While Erlandson acknowledges that the visits weren't able to undo victims' emotional damage, he says the meetings were a step forward for the Vatican.
"(Visiting victims) is a powerful experience of humility and in that sense, also, he was modeling for the rest of the church and for church leaders how they should behave, and so I think that was powerful," Erlandson said.
Greater transparency by publishing lists of predator priests would help the Vatican move past "just lip service," said Kevin Waldrip, a victim of predatory priest sexual abuse and volunteer for Road to Recovery, an organization that helps victims of clergy sexual abuse.
"I wanted to become a priest and that changed in a day," Waldrip said, referencing his abuse the day before his 13th birthday. "I felt that not only had I been violated by this priest, that I knew and loved, but I had been violated by God."
In the U.S., 30 bishops have released the names of predator priests on their diocesan websites. Victims' advocates continue to call for the Vatican to follow suit by releasing files and documentation of clergy sexual abuse. Doing so could allow victims to heal and gain closure, said Mitchell Garabedian, a Boston lawyer who has represented sexual abuse victims of more than 40 different priests.
Doyle said she believes the church's inability for action has only further suppressed actions to stop sexual abuse. Last September, Bishop Robert Finn of Kansas City, Mo., was found guilty of failing to tell authorities about a priest suspected of sexually exploiting children. Finn was the first U.S. bishop convicted of protecting a priest in a sexual abuse case. Finn remains in office.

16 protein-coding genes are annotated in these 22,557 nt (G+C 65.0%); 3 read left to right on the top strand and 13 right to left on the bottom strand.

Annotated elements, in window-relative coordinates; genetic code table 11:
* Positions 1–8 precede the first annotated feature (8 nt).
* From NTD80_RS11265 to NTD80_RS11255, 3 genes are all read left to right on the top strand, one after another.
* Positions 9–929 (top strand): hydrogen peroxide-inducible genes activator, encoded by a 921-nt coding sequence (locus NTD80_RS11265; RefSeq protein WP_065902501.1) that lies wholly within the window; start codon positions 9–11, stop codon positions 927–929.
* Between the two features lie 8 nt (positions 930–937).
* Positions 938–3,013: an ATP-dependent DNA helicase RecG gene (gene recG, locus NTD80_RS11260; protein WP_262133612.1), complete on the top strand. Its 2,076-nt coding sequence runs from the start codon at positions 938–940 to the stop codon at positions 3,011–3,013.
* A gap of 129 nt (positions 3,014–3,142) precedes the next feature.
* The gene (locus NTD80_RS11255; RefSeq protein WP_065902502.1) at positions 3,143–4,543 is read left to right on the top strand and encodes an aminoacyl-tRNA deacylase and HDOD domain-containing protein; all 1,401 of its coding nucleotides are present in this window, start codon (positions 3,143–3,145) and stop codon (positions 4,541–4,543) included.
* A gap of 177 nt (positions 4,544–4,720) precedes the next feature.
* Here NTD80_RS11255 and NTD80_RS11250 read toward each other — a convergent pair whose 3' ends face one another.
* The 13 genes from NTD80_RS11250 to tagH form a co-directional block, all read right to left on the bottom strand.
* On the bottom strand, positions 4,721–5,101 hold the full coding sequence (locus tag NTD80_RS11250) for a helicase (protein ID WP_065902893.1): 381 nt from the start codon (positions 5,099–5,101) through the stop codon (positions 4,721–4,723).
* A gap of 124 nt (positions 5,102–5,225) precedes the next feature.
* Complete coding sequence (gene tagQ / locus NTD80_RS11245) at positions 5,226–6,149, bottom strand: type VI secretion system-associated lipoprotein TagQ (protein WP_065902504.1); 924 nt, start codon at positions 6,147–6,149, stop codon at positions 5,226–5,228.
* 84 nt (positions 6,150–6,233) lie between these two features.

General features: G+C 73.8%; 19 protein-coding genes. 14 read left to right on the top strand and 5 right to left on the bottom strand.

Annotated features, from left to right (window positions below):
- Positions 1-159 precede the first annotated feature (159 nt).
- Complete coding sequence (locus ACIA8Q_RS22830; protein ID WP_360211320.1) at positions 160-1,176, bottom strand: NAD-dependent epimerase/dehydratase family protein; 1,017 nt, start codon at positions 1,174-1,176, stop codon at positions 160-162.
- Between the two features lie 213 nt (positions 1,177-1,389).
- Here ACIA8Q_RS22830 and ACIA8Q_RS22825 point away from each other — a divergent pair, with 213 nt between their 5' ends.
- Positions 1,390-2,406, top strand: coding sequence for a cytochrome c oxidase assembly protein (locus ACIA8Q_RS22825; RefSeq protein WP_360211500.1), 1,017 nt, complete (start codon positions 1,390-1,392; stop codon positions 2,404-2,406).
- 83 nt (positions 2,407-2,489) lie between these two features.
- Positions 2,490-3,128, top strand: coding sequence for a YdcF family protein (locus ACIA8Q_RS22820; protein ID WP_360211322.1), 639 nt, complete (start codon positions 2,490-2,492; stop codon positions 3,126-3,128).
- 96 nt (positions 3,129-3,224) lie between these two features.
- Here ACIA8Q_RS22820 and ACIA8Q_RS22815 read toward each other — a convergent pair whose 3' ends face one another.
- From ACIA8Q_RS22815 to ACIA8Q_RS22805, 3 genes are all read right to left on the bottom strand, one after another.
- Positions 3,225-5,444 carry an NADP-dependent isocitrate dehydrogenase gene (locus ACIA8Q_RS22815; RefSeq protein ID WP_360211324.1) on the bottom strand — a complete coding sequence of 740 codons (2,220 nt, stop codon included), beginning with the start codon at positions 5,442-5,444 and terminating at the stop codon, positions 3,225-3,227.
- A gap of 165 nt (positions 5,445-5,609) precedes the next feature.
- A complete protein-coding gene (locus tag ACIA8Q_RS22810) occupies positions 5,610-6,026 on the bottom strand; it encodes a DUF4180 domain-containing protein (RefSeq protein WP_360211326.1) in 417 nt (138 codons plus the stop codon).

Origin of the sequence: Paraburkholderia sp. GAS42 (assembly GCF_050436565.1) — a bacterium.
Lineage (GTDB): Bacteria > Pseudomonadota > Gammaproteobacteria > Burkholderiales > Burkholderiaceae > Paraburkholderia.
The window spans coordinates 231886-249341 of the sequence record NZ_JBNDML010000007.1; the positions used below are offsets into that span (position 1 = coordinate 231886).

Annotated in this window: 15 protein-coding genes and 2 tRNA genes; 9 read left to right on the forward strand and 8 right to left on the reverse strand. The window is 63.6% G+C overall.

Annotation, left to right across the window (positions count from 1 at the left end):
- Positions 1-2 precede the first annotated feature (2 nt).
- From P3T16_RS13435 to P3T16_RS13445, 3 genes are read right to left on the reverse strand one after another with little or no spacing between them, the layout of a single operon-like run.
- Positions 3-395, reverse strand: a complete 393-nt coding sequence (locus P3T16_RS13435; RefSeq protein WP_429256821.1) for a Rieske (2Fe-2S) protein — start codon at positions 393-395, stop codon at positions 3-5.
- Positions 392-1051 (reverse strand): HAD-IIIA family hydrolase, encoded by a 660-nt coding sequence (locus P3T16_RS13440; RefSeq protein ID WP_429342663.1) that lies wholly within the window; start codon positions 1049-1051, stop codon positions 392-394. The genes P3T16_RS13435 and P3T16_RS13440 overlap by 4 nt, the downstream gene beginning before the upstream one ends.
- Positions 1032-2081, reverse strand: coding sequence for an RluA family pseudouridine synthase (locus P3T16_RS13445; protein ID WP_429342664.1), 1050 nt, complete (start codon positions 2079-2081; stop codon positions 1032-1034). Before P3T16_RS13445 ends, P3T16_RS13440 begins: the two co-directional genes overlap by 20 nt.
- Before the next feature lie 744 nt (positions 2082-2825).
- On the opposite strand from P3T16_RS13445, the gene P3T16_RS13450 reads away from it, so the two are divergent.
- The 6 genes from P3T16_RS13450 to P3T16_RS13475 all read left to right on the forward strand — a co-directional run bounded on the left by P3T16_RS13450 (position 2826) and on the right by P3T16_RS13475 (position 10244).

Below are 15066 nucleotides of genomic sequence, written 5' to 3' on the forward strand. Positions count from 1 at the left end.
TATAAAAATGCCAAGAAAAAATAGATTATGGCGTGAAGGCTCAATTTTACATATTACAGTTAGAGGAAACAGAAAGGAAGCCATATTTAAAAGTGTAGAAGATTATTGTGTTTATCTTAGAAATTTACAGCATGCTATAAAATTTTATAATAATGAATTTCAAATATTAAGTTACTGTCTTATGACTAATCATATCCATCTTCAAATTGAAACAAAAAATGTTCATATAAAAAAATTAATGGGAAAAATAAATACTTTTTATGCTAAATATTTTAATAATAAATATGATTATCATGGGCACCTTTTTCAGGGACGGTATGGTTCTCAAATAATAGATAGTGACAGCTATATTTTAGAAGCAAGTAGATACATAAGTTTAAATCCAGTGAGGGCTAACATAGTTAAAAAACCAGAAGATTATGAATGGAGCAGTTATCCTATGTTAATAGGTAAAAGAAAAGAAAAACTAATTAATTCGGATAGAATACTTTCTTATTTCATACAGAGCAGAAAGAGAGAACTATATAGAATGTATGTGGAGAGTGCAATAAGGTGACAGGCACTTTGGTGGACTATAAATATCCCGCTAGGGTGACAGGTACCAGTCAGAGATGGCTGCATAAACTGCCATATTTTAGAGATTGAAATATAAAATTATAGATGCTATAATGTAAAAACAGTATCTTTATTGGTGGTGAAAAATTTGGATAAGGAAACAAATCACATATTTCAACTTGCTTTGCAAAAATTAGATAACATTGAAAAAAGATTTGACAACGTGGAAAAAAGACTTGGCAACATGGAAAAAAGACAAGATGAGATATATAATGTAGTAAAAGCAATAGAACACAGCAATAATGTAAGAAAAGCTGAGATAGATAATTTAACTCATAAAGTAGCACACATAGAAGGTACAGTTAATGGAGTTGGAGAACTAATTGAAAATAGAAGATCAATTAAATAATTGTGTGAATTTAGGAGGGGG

"Pope Benedict left a convicted felon in office," Doyle said.
For decades, it was standard procedure for church officials to keep abuse secret. And those years are explored in disturbing and dramatic detail in a new HBO documentary, "Mea Maxima Culpa: Silence in the House of God," which went into broadcast rotation on the cable network a week ago.
It is directed by Oscar winner Alex Gibney and voiced by Hollywood stars including Bradley Cooper and Ethan Hawke. Also named in the credits is one of the narrators, prize-winning New York Times religion reporter Laurie Goodstein, whose coverage of rampant abuse of deaf children at a school in Wisconsin became an international sensation.
The unifying claim of the documentary is that the Catholic Church, from the papacy to the smallest parish, has been focused on protecting the institution, not the youth.
In the documentary – as in California this month where retired Cardinal Roger Mahony was rebuked by the current archbishop of Los Angeles – only court-ordered releases of documents have enabled victims to trace what the church knew and when people with the power to call the police, defrock priests or reach out to victims, failed to act.
Almost every example in the film traces eventually to the Congregation for the Doctrine of the Faith and Ratzinger. The Vatican did not respond to the filmmakers' requests for interviews. —USA Today